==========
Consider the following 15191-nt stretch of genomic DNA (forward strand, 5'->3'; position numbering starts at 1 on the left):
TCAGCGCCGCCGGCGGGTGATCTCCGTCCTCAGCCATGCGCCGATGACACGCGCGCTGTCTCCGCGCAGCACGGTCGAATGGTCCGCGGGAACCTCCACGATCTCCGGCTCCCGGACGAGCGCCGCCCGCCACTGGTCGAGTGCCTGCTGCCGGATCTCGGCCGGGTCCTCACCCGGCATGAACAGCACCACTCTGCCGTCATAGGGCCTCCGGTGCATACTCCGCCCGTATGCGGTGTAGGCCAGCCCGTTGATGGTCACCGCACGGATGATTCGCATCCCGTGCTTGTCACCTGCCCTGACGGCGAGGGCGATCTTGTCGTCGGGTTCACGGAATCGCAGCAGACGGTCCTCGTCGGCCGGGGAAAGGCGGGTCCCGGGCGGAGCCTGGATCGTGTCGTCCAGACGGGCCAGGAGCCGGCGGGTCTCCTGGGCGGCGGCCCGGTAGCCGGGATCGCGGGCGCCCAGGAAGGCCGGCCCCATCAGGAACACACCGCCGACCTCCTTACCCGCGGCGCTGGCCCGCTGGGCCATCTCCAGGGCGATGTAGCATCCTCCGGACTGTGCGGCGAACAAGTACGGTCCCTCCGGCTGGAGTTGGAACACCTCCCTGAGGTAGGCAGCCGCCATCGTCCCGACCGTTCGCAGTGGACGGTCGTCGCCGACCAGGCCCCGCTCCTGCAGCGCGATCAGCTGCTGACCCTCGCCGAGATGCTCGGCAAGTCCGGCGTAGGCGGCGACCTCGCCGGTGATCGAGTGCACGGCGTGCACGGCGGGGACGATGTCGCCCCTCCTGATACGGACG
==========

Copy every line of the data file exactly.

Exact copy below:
Consider the following 15191-nt stretch of genomic DNA (forward strand, 5'->3'; position numbering starts at 1 on the left):
TCAGCGCCGCCGGCGGGTGATCTCCGTCCTCAGCCATGCGCCGATGACACGCGCGCTGTCTCCGCGCAGCACGGTCGAATGGTCCGCGGGAACCTCCACGATCTCCGGCTCCCGGACGAGCGCCGCCCGCCACTGGTCGAGTGCCTGCTGCCGGATCTCGGCCGGGTCCTCACCCGGCATGAACAGCACCACTCTGCCGTCATAGGGCCTCCGGTGCATACTCCGCCCGTATGCGGTGTAGGCCAGCCCGTTGATGGTCACCGCACGGATGATTCGCATCCCGTGCTTGTCACCTGCCCTGACGGCGAGGGCGATCTTGTCGTCGGGTTCACGGAATCGCAGCAGACGGTCCTCGTCGGCCGGGGAAAGGCGGGTCCCGGGCGGAGCCTGGATCGTGTCGTCCAGACGGGCCAGGAGCCGGCGGGTCTCCTGGGCGGCGGCCCGGTAGCCGGGATCGCGGGCGCCCAGGAAGGCCGGCCCCATCAGGAACACACCGCCGACCTCCTTACCCGCGGCGCTGGCCCGCTGGGCCATCTCCAGGGCGATGTAGCATCCTCCGGACTGTGCGGCGAACAAGTACGGTCCCTCCGGCTGGAGTTGGAACACCTCCCTGAGGTAGGCAGCCGCCATCGTCCCGACCGTTCGCAGTGGACGGTCGTCGCCGACCAGGCCCCGCTCCTGCAGCGCGATCAGCTGCTGACCCTCGCCGAGATGCTCGGCAAGTCCGGCGTAGGCGGCGACCTCGCCGGTGATCGAGTGCACGGCGTGCACGGCGGGGACGATGTCGCCCCTCCTGATACGGACG